Bits and Splits - stock.adobe.co
BT has made 2,000 people redundant in the past three months – most of them at its problematic Global Services business – as part of an extensive package of 13,000 job cuts first announced in May 2018, as it attempts to steady the ship.
The group-wide restructuring plan will also see BT shut down its central London headquarters, which has been in the family since the 19th century, and is also likely to have cost outgoing CEO Gavin Patterson his job.
The plan focuses largely on BT’s IT services business, Global Services, which has been a poor performer for the group for a number of years and was also the nexus of a major accounting scandal in 2017.
In September 2018, BT set out a path to transform Global Services for the future, saying it would reposition around several core markets and multinational customers, build value in “strategically selected” growth areas such as cloud, collaboration and security, and move to lower costs, reduce risk and improve returns.
BT believes that, as a result of this, the troubled unit will be able to “deliver differentiated service” and in the medium term “reduce operating costs and capital employed, resulting in improved Ebitda [earnings before interest, tax, depreciation and amortisation] and free cash flow”.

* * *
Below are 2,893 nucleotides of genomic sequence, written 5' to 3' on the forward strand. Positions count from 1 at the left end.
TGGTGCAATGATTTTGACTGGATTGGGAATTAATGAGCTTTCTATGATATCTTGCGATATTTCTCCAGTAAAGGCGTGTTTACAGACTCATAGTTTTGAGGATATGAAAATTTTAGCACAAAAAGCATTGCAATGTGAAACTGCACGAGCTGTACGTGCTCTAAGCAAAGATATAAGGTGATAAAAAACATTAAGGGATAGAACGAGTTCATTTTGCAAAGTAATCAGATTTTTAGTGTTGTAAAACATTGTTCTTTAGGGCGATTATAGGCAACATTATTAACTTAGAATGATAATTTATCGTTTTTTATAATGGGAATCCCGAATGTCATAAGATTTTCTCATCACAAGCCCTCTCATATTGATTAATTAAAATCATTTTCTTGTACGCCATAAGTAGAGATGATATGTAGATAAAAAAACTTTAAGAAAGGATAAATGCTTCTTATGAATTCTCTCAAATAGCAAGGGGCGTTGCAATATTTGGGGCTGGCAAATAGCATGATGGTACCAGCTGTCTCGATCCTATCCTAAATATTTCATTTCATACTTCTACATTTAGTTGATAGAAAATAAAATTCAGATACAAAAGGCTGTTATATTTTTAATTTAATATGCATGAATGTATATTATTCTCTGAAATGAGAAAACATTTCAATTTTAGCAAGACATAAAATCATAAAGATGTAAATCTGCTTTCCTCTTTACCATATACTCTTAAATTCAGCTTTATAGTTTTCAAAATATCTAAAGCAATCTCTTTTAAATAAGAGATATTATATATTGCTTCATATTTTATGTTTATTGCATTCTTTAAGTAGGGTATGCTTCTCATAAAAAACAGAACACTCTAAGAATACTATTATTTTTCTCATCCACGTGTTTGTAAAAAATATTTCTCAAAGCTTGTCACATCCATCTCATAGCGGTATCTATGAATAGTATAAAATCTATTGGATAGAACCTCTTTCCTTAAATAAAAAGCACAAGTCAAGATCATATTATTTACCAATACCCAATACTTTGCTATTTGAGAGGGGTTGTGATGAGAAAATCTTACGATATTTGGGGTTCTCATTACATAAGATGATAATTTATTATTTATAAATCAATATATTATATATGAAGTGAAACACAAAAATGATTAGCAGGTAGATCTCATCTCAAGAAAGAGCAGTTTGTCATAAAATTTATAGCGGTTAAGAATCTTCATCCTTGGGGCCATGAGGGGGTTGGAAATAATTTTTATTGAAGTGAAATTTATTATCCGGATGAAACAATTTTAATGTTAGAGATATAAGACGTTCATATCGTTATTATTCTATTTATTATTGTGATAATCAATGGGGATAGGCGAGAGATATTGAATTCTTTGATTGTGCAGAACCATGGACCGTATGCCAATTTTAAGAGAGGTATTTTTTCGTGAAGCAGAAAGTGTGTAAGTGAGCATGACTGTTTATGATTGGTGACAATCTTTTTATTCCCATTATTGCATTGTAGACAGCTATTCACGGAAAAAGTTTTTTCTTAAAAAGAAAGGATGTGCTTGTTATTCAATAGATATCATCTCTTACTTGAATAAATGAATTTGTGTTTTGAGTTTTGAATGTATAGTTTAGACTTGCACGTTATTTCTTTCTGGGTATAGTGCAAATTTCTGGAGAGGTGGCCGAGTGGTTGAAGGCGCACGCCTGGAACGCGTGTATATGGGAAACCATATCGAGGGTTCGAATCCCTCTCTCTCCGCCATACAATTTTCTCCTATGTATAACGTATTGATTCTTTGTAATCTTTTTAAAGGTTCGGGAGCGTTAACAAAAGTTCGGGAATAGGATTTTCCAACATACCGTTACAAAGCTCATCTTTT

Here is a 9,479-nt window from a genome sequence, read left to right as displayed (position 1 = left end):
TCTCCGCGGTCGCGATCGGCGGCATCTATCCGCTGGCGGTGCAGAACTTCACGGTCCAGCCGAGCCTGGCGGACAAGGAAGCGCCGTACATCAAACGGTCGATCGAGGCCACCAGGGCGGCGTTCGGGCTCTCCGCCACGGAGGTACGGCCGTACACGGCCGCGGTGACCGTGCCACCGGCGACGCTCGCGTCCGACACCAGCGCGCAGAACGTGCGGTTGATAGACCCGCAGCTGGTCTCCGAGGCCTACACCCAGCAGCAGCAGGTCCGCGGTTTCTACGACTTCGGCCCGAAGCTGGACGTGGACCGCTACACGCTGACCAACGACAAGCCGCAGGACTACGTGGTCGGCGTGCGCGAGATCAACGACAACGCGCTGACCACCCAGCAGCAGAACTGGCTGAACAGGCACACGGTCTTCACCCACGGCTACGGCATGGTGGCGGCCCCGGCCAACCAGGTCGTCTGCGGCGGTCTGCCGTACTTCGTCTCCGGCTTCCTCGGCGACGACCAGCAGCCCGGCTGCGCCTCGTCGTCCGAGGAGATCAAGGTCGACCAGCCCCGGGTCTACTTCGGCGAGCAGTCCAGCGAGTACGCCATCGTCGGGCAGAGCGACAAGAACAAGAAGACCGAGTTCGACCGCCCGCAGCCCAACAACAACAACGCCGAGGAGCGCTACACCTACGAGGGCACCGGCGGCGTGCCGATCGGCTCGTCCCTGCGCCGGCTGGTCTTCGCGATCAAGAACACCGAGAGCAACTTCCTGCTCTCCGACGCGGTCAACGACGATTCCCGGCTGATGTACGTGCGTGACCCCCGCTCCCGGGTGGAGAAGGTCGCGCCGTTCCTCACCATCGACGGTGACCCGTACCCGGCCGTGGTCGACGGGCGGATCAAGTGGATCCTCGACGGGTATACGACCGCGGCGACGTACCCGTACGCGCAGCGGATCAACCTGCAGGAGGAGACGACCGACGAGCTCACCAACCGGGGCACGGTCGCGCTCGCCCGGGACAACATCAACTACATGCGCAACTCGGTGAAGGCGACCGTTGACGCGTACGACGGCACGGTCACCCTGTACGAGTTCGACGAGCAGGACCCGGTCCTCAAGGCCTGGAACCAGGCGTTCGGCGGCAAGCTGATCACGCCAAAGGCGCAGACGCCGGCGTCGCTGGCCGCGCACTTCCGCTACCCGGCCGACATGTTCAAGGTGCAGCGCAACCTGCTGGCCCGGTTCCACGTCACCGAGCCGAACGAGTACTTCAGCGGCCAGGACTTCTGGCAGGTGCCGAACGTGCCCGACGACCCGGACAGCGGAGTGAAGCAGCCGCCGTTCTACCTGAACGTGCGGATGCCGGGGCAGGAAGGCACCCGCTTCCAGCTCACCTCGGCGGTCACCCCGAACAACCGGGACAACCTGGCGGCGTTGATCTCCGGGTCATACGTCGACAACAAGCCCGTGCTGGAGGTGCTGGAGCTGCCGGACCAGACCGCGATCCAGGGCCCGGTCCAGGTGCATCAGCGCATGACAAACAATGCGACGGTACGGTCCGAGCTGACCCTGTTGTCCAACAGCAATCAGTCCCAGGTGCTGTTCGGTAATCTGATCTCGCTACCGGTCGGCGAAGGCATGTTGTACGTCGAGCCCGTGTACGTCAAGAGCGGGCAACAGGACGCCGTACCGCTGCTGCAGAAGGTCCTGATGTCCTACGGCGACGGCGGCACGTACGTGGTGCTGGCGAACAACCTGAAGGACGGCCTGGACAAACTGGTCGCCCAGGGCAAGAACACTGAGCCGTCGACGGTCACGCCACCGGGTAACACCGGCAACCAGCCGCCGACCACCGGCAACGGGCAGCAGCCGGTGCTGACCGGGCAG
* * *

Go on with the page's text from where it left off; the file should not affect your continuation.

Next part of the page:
In the past month, it has also sold off part of its German services business, BT Stemmer, a networking and communications services specialist it acquired nine years ago, to local systems integrator Bechtle.
In the second quarter of the group’s financial year, which closed on 30 September 2018, Global Services revenues dipped 7% to £2.33bn, but Ebitda grew by 35% to £208m, the highest earnings growth seen across any of the group’s units during the period.
All told, BT painted a positive picture at the end of its second quarter: while group-wide revenues dipped 2% to £11.59bn, pre-tax profit was up 24% to £1.34bn and adjusted Ebitda grew 2% to £3.68bn.
Read more about BT Group
- After a run of bad news, there were some bright spots in BT’s first-quarter financial results in July 2018.
- Ofcom has published its first annual report on the legal separation of BT and Openreach, and said it is broadly satisfied with progress to date.
- BT boss Patterson resigned just weeks after he announced 13,000 redundancies across the group.
“We continued to demonstrate positive momentum, resulting in encouraging results for the half-year,” said Patterson. “We are successfully delivering against the core pillars of our strategy with improved customer experience metrics, accelerating ultrafast [broadband] deployment and positive progress towards transforming our operating model.”
Patterson – who will be replaced by Philip Jansen, currently co-chief executive at fintech firm Worldpay, at the end of January 2019 – pointed to the consumer business unit as a stand-out success story for the period, with strong sales of its recently launched converged household network product, while EE was making good progress towards being early to market with a commercial 5G network.
The second quarter also saw the transfer of 31,000 group employees into the newly independent Openreach business, which means regulator Ofcom has since been able to formally release BT from the 2005 undertakings set up to manage Openreach.